Was it the hormones? I’m not sure – there were many other reasons for me to cease taking my BC and every woman is different. It’s important to discuss your options with your health care provider before making any prescription-related decision. The most important thing I have learnt over the last couple of years is that your skin really is the most important part of your body. It is your largest detoxification organ, and if other methods of elimination aren’t functioning properly, toxins will begin to exit via your skin, causing blemishes. This post may have taken a little bit of a left turn towards hormonal birth control, however, here is what I have found works for me to keep my skin healthy.

 

1. Water – I will admit I was not much of a water drinker before CCNM. My water usually came in the form of coffee, which is not considered water. When I began pounding the water I noticed a huge improvement in my skin overall. My hair was softer, my skin was brighter, I got to take lots of bathroom breaks from class.. it was great! I try to drink 2L of water per day, passing no judgements on myself on the days that I am forgetful. It’s important to help flush the toxins from our bodies, and if we aren’t peeing things begin sitting stagnate waiting until capacity has been reached. Not to mention we are 75% water – our cells need it to function!

2. Less is more – I was so obsessed with covering everything up I wasn’t taking into consideration that the more layers you put on the less your skin is able to breathe. I would cake on the makeup every morning and touch up throughout the day. My skin never had the chance to catch it’s breath. It took me years to find a foundation I liked that doesn’t cause me to break out, but more importantly I use it sparingly. Just a light dusting to even out on days I feel the need, and I wash my face typically first thing when I get home.

3. Clean, natural products – Like I said, I tried EVERYTHING. The problem with everything is that 90% of it is full of skin damaging chemicals and toxins which promote the problem instead of reduce. You want to get toxins out of your body not slather them on. What’s working for me now is a hydrating face wash by Himalaya Herbal Healthcare. It’s gluten, SLS, paraben, phthalate, colour/fragrance free and isn’t tested on animals (bonus!) and can be purchased at Noah’s Natural Foods.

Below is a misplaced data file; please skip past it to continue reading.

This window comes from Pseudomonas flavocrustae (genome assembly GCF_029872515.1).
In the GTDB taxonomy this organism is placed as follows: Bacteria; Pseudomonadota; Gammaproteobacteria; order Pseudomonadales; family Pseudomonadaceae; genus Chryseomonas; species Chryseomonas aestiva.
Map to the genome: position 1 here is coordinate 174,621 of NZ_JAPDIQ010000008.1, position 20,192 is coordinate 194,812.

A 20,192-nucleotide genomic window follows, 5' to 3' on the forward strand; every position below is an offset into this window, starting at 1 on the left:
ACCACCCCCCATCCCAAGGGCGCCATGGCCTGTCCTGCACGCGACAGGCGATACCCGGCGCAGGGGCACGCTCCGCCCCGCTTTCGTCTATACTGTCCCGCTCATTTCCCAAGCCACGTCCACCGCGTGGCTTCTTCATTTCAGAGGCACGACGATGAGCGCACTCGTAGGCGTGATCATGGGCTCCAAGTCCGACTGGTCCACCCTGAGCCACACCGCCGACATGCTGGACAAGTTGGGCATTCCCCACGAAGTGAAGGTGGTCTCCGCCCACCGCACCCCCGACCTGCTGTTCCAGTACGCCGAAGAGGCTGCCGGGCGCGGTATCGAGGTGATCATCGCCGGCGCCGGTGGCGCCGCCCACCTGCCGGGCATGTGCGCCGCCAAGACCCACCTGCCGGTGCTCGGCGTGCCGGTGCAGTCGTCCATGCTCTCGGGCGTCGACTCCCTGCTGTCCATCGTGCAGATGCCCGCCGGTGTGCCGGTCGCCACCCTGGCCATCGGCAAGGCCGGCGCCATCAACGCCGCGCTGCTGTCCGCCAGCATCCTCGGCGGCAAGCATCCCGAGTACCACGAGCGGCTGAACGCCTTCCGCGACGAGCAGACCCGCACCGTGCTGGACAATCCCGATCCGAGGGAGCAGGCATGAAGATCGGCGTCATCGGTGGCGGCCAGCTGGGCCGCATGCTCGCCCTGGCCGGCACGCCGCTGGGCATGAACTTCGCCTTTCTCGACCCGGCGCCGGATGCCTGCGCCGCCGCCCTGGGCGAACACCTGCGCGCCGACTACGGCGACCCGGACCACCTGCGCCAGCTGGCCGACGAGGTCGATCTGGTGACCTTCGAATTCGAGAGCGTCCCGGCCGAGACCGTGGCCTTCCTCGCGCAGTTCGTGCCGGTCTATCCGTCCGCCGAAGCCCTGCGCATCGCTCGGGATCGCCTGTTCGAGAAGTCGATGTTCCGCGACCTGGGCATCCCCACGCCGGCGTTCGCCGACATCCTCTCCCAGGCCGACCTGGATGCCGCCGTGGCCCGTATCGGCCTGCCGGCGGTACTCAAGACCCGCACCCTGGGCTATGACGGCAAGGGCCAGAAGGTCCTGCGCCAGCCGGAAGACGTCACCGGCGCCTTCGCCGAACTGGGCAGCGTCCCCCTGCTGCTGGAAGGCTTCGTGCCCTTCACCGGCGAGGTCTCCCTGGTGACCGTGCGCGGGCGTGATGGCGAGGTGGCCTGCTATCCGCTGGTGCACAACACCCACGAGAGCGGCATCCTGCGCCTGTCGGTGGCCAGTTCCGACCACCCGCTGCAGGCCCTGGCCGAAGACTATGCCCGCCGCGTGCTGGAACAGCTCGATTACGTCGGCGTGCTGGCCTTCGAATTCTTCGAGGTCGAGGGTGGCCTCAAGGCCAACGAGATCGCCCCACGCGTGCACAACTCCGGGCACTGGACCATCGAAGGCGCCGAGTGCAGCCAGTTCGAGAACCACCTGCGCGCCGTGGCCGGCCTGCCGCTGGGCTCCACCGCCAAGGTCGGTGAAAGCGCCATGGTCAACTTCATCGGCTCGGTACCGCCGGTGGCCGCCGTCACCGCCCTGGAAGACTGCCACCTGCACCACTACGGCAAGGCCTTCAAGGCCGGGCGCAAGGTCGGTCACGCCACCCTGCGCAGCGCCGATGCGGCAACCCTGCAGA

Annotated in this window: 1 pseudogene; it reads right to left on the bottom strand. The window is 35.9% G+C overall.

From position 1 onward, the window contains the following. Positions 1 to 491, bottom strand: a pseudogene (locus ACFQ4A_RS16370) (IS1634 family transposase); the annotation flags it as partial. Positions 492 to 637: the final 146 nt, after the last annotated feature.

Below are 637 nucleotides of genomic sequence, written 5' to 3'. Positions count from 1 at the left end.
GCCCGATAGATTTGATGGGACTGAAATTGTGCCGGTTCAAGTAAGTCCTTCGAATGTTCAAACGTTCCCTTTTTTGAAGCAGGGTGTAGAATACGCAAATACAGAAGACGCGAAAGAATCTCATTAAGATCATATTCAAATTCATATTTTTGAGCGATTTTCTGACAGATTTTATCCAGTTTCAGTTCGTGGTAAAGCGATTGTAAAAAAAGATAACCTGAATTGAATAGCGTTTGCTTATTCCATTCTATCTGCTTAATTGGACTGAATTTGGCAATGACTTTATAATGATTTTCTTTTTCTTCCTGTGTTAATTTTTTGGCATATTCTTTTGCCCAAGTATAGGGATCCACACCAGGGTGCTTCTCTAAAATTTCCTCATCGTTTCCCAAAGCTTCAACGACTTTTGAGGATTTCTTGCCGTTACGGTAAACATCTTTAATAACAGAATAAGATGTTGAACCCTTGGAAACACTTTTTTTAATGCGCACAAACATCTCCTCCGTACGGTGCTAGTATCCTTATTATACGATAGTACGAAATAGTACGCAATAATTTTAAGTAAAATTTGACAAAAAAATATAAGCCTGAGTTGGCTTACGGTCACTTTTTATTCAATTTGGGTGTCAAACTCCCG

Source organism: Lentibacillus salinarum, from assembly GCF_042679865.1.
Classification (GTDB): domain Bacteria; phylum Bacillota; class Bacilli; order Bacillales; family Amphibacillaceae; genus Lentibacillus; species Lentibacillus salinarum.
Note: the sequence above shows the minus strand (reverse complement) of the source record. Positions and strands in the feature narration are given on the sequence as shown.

4. Get that gut functioning – I know it seems strange to think your blemishes might be caused by something going on below the belly-button, but when toxins can’t exit via the porcelain-bowl, they begin to exit via the skin. It’s important to have your bowels functioning properly for so many reasons I can’t even count. Understanding what foods your gut likes and which it can’t handle is an important first step in optimizing elimination. Drinking lots of water, optimizing gut flora with a probiotic, and being conscious of our dietary choices will get everything functioning smoothly and lead to a clearer complexion.

5. Love yourself. You would be surprised what power acceptance has. When I began acknowledging my poor relationship with myself many shifts started happening, one of them being a clearer complexion. You are your own worst critic and at the end of the day loving every bit of yourself will be some of the most powerful medicine (and it’s much cheaper then that new product on the shelf).

My skin isn’t perfect, but it’s still my skin and I’m comfortable in it. It took me 11 years to get to this point but I no longer think the Universe is punishing me with acne. If anything, my experience with acne is going to better equip me with the knowledge, tools and compassion to help those who come to see me in practice with skin complaints. They can teach us as much as they want in school, but at the end of the day I’m going to be a good doctor because I am able to learn from experience. So take care of your skin! You need it to protect you for your entire life.

 

In love & health,

K.